Fayetteville, North Carolina – One of North Carolina’s fastest growing teacher populations comes from out of state – well out of state.
Indeed, North Carolina leads the nation in employing foreign teachers in K-12 schools, according to an analysis of data by WRAL News.
International teachers have more than quadrupled in the state over the past decade to more than 2,100 teachers. North Carolina spent $121.4 million this year on overseas teachers, six times what it did a decade ago. During this time, international teachers have gone from 1 in 200 North Carolina teachers to 1 in 50.
The influx of international teachers is due in part to significant investments in global education by Tar Heel State schools – an effort to help prepare students for work in the global corporations that continue to settle in the state. Its growth has also occurred as many school systems struggle to retain teachers and fill vacancies.
Vance County Schools employs about 60 international teachers, Superintendent Cindy Bennett said. It has no global immersion or dual-language programs, but the school system emphasizes preparing students to be “productive global citizens.” Bilingual programs teach content in both English and another language, and schools sometimes add a focus on comprehensive study in content areas in addition to these programs.
“We don’t see international teachers as just a way to fill our classrooms,” Bennett said. “We really look at the added value they bring to the neighborhood. We find that they are very strong in pedagogy. We find that they are very engaged in their community, and our community becomes their community.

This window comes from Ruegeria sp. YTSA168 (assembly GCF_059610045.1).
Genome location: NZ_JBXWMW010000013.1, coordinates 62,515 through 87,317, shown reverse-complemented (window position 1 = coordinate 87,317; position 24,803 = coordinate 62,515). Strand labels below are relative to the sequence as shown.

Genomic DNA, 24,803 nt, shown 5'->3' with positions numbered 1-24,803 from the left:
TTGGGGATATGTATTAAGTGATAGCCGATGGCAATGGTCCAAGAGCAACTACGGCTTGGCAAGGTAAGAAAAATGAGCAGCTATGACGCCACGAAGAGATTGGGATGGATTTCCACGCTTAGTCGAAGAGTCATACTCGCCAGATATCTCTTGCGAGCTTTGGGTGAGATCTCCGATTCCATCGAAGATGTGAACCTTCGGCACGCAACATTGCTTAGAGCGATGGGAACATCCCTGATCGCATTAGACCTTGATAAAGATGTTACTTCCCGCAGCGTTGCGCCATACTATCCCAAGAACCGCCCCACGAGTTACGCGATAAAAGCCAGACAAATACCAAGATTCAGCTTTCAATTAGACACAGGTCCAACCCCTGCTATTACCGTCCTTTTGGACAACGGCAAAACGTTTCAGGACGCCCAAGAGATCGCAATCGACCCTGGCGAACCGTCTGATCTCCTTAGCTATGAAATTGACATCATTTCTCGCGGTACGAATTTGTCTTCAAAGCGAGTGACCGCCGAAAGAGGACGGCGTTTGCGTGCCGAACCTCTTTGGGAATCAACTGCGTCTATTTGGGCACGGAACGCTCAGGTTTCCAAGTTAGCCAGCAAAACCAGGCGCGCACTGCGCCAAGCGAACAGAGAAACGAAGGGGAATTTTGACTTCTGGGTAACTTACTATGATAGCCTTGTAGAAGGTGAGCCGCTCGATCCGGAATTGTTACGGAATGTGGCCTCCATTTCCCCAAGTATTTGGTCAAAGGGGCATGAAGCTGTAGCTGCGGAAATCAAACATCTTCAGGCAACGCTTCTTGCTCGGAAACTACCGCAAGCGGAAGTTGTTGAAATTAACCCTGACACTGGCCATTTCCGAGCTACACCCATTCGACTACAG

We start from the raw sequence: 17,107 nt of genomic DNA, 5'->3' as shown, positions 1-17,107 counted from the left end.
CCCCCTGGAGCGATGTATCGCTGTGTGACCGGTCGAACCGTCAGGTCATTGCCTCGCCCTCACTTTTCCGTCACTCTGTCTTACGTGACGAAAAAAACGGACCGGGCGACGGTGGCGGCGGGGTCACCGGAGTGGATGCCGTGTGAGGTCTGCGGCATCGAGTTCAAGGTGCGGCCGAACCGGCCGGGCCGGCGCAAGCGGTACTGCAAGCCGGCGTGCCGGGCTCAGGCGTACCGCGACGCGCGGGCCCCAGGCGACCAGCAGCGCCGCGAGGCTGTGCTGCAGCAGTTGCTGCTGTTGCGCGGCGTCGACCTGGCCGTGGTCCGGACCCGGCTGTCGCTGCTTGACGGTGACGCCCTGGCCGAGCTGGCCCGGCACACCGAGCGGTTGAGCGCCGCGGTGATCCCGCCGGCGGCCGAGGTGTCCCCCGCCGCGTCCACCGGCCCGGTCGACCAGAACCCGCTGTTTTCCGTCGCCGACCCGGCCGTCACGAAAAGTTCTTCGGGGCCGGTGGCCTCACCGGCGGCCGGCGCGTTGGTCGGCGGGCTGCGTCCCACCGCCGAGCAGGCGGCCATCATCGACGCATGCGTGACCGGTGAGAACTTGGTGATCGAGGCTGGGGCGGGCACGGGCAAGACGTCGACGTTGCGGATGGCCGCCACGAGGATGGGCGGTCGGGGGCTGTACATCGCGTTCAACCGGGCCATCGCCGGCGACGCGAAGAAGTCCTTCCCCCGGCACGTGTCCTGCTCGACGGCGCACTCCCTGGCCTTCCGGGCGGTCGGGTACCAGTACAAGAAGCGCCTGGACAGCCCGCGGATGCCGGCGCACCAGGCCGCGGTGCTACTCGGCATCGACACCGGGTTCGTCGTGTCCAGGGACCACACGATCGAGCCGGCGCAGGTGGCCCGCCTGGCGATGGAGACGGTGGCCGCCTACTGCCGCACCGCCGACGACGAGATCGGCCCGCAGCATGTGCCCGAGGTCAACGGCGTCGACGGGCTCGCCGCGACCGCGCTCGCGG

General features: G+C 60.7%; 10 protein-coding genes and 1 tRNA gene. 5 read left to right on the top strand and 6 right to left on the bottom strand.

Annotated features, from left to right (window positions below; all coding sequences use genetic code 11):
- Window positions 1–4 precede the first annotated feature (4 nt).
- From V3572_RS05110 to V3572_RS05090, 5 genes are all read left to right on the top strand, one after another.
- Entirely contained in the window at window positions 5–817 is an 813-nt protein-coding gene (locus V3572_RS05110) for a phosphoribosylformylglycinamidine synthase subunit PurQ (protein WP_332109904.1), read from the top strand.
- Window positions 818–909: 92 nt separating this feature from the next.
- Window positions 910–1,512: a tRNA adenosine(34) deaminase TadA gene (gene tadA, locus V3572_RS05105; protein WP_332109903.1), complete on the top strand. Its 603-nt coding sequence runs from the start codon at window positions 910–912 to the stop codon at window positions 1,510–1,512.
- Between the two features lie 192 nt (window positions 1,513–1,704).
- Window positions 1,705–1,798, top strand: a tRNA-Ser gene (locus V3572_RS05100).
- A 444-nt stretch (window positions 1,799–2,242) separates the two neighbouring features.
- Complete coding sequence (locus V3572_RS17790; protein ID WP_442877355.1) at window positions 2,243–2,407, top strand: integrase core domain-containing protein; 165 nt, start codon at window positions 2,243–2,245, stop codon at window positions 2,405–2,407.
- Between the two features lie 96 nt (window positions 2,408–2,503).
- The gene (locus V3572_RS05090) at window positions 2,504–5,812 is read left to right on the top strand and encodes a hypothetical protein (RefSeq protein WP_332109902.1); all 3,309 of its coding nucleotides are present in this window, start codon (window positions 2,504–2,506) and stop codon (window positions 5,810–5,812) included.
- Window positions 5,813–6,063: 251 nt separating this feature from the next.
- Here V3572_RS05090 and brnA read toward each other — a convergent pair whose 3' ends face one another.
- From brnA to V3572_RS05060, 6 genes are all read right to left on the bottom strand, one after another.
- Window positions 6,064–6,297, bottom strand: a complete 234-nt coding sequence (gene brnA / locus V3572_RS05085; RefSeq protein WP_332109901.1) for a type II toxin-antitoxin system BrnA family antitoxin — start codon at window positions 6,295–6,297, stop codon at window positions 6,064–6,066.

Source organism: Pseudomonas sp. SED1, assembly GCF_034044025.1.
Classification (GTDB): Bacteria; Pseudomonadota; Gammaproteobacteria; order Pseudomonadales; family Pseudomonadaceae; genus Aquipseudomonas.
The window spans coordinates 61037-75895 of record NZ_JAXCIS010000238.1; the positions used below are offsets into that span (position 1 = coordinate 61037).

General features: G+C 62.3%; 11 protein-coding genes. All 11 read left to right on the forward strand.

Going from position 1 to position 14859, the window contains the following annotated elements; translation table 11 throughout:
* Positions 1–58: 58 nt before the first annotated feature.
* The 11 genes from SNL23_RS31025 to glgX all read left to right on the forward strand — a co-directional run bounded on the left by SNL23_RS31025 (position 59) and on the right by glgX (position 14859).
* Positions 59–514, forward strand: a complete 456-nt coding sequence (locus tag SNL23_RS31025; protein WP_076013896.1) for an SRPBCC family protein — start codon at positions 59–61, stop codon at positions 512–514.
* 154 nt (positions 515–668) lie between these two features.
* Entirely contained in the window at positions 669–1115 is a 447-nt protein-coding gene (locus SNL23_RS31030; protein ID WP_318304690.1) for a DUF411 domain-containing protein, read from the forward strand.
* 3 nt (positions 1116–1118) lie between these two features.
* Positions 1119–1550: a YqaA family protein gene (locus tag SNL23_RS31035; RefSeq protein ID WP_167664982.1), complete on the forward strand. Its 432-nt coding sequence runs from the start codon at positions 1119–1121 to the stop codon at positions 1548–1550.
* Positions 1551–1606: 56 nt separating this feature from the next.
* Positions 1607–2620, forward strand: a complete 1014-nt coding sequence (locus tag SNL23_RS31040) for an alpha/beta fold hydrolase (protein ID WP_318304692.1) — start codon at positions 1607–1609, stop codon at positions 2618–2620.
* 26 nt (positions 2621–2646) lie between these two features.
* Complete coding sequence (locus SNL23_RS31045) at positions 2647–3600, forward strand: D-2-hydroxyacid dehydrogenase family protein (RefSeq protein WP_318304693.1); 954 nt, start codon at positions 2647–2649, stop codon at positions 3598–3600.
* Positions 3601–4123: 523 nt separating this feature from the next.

Over the past decade, the state has placed more emphasis on global programs, especially bilingual programs. Bilingual programs have grown from approximately 49 in the 2011-2012 school year to 229 today.
International teachers are often bilingual themselves and not as many teachers come from North Carolina colleges. But their roles are more important than that. Not everyone here is teaching another language or speaking a language other than English.
Racquel Graham is from Spanish Dome, Jamaica, and teaches fourth grade at Cumberland Road Elementary School in Fayetteville.
Graham has a J-1 visa, which allows him to participate in visitor exchange programs in the United States. She has just completed her fourth year at Cumberland County School. “I wanted to experience a different culture and learn how things were done differently,” Graham said.
She heard about a Chapel Hill-based company, Participate Learning, that was looking for international teachers, and she applied.
It comes with lots of benefits. Graham makes more money than she could in Jamaica. She has more technology in her class and her colleagues have helped her learn how to use it.
For the school district, teachers like Graham bring new perspectives to their classrooms.